TRI Thesis Award 2015 Announcement by the Jury

The jury of the Terrorism Research Initiative’s annual competition for the TRI Award for the ‘Best Doctoral Dissertation on Terrorism and Counter-Terrorism’ has determined three finalists and among them a winner.

The jury, consisting of Prof. Clark McCauley, Prof. James J.F. Forest, and Prof. Alex P. Schmid (chairman), evaluated 13 theses which were submitted and/or defended in 2015 at an academic institution. Eight of the theses were written by post-graduate students or professionals from Anglo-Saxon countries (US, UK, and Canada); two were from the Netherlands, one from Denmark, one from Pakistan and one from Saudi Arabia. They dealt with the following subjects:

  • Captivated by Fear: An Evaluation of Terrorism Detention Policy;
  • Aviation Terrorism: Thwarting High-Impact Low-Probability Attacks;
  • War on Terror and Pakistan-US Partnership: Effects, Problems and  Prospects (2001-2012);
  • The Smiling, Scented Men: The Political Worldview of the Islamic State of Iraq (2003-2013);
  • A Question of Participation -Disengagement from Extremist Right. A Case Study from Sweden;
  • Theorising Militant Groups’ Meso-Level Evolution. A Comparative Study of the Egyptian Islamic and Jihad Groups;
  • British Jihadism: The Detail and the Denial;
  • The Roots of Violent Extremism;
  • Counter-Terrorism in Saudi Arabia;
  • The Turbulent World of Middle East Soccer (incl. chapter on Islamists Fight over Soccer);
  • How Jihadist Networks Operate;
  • Everyday Indivisibility: How Exclusive Religious Practices Explain
  • Variation in Subnational Violence Outcomes;
  • Patterns of Collective Desistance from Terrorism.

After careful evaluation, the members of the jury selected three finalists (the authors of the last three theses on this list) and, among these, the winning thesis: ‘Patterns of Collective Desistance from Terrorism’. The winning thesis was written by Dr. Erin Miller (College Park, University of Maryland). The other two finalists are Dr. Joel Day (San Diego, United States) and Dr. Jasper de Bie (Leiden, The Netherlands). A summary of the winning thesis in the form of an article is included in this issue of Perspectives on Terrorism. An article based on the thesis of one of the other finalists, Jasper de Bie, is also included in the present issue while an article from Joel Day, based on his dissertation, has been published in the Vol. IX, Issue 6 of Perspectives on Terrorism (December 2015) under the title ‘Terrorist Practices: Sketching a New Research Agenda’. The winner will receive a prize of US $ 1,000.- while the other two finalists will, like the winner, receiving a document acknowledging their achievement.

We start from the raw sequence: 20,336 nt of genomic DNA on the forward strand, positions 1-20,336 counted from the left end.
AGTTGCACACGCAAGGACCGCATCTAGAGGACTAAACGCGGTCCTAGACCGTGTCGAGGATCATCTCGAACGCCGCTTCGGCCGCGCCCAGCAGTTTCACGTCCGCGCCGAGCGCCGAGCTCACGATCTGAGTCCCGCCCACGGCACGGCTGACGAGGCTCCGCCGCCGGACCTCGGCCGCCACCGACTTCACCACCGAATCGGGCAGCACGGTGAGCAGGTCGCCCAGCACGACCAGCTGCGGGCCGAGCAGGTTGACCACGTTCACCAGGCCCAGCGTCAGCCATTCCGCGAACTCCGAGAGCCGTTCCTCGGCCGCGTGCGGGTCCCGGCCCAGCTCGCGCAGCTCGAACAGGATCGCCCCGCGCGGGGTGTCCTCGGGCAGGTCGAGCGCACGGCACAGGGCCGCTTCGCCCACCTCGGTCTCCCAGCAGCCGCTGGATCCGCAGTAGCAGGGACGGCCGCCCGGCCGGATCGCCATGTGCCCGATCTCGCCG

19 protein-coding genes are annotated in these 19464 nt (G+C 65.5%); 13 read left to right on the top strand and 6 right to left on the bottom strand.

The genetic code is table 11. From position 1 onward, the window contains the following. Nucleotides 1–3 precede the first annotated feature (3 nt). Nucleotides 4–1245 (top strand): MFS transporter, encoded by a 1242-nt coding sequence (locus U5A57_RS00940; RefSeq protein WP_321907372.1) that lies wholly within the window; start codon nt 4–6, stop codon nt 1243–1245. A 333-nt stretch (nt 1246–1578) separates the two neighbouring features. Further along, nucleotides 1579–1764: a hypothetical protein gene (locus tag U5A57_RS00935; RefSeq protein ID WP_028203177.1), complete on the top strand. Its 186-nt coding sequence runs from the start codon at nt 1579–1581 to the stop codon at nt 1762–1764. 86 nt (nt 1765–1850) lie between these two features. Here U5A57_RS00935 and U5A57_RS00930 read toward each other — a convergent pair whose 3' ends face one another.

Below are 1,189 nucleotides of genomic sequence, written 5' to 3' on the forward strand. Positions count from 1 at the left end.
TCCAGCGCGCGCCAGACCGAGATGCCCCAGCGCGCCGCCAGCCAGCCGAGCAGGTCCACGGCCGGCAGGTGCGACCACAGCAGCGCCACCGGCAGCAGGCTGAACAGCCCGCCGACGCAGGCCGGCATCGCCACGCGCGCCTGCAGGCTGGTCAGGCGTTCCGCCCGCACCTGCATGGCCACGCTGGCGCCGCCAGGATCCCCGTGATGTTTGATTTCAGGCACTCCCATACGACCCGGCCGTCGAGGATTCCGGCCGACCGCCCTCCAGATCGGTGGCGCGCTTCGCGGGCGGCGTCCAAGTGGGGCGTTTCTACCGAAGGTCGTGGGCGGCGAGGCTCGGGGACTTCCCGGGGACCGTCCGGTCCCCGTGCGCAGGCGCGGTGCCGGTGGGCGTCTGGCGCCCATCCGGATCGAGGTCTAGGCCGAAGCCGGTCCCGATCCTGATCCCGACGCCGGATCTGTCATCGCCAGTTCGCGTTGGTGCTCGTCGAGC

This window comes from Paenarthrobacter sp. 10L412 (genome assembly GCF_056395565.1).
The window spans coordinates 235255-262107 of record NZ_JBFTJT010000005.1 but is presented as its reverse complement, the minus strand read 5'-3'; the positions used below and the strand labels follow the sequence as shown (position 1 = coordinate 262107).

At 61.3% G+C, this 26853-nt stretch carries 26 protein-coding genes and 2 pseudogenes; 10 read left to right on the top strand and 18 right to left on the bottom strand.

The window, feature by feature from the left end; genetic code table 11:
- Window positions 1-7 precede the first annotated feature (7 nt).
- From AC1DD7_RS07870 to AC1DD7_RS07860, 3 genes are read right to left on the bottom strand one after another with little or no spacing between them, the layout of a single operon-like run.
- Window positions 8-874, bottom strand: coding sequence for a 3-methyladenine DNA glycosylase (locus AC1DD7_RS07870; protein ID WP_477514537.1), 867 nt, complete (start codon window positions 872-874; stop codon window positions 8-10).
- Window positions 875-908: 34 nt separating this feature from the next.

All three finalists impressed the jury by handling successfully large amounts of quantitative and/or qualitative data.

Dr. de Bie’s thesis stuck out by his original use of primary data from 28 investigations based on Dutch police files. He looked at the modus operandi of Dutch jihadist networks from 2000 – 2013, using unique empirical data (e.g. wiretaps) for social network analysis (for some of his findings, see his article in this issue).

Dr. Joel Day coded data on 724 sub-national armed groups for the period 1970-2015 and developed a ‘religious practices index’, showing that religious actors initiate conflict at a higher rate than their secular counterparts, that these conflicts last longer, are more deadly, and are less prone to negotiated termination.

Dr. Erin Miller, the winner of the TRI Thesis Award 2015, has for more than ten years been at the heart of the maintenance and updating of the Global Terrorism Database (GTD) of the University of Maryland-based National Consortium for the Study of Terrorism and Responses to Terrorism (START). Using a group-based trajectory analysis to model the ‘life course’ of 632 perpetrator organisations, she managed to demonstrate that the concept of a ‘terrorist organisation’ is a construct that hides a plethora of diverse groups –ranging from organized crime groups to political parties and insurgents (for details, see her article in this issue). Her conclusion that we must not short-cut the often painstaking work of grappling with the fundamental building blocks of data in order to establish an adequate model of complex realities, is a salutary reminder that all terrorists are not alike and—consequently—that one set of counter-measures cannot fit all.

For the third time in a row the winner of the annual TRI Thesis Award has been a female scholar. In a field dominated by male security experts, this is a remarkable achievement for all three of them: Dr. Tricia Bacon (TRI Award 2013), Dr. Anneli Botha (TRI Award 2014) and now Dr. Erin Miller (TRI Award 2015). Congratulations!

N.B. The deadline for the next round of submissions for the TRI Thesis Award 2016 (Doctoral theses submitted and/or defended at an academic institution in 2016), is 31 March 2017.

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Perspectives on Terrorism is  a journal of the Terrorism Research Initiative and the Center for Terrorism and Security Studies

ISSN  2334-3745 (Online)

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